Saturday, July 21, 2012

OCLC Report on Regional Print Mega-Collections

OCLC, the library research and services corporation based in Dublin, Ohio, has published a report on Print Management at "Mega-scale": A Regional Perspective on Print Book Collections in North America:
"The future of print book collections has received much attention, as libraries consider strategies to manage down print while transitioning to digital alternatives. The opportunity for collaboration is a recurring theme in these discussions. The OCLC Research report Cloud- sourcing Research Collections: Managing Print in the Mass-digitized Library Environment (Malpas 2011) considers the prospects for shifting the locus of print book management models from local collections to regionally-consolidated shared collections  (...)"
"A key question is the nature of the consolidated regional collections themselves—what would they look like? How similar or dissimilar would they be? Taken together, would the regional collections constitute a system of similar print book aggregations duplicated in different geographical regions, or would each collection represent a relatively unique component of the broader, system-wide
print book corpus? These and other questions are relevant to a variety of broader issues, including mass digitization, resource sharing, and preservation (...)"
"Investigating the characteristics of a system of regionally-consolidated shared print book collections requires two elements: a model of regional consolidation, and data to support analysis of collections within that framework. This paper employs the mega-regions framework for the first and the WorldCat bibliographic database for the second. Mega-regions are geographical regions defined on the basis of economic integration and other forms of interdependence. The mega-regions framework has the benefit of basing consolidation on a substantive underpinning of shared traditions, mutual interests, and the needs of an overlapping constituency."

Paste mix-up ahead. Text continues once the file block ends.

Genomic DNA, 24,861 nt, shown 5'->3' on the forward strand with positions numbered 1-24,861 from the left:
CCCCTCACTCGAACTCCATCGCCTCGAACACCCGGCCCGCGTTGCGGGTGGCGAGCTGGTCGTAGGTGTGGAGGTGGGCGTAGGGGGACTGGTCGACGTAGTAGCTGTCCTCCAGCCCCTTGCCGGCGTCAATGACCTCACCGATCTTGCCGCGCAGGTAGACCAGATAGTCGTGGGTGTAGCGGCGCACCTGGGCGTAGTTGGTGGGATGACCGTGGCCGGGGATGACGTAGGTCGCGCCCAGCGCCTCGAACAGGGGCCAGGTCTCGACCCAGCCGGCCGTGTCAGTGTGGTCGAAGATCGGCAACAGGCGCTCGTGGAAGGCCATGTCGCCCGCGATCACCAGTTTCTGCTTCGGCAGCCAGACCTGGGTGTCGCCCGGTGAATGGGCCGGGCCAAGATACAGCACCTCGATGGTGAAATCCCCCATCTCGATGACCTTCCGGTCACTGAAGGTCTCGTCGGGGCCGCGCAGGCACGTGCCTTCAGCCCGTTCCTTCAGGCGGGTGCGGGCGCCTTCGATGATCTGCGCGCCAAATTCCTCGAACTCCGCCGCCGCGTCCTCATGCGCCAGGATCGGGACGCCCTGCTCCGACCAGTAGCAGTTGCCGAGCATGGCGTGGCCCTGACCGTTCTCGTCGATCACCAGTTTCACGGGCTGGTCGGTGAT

"This report explores a counterfactual scenario where local US and Canadian print book collections are consolidated into regional shared collections based on the mega-regions framework. We begin by briefly reviewing the conclusions from the Cloud-sourcing report, and then present a simple framework that organizes the landscape of print book collection consolidation models and distinguishes the basic assumptions underpinning the Cloud-sourcing report and the present report. We then introduce the mega-regions framework, and use WorldCat data to construct twelve mega-regional consolidated print book collections. Analysis of the regional collections is synthesized into a set of stylized facts describing their salient characteristics, as well as key cross-regional relationships among the collections. The stylized facts motivate a number of key implications regarding access, management, preservation, and other topics considered in the context of a network of regionally consolidated print book collections."

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posted by Michel-Adrien at 5:19 pm


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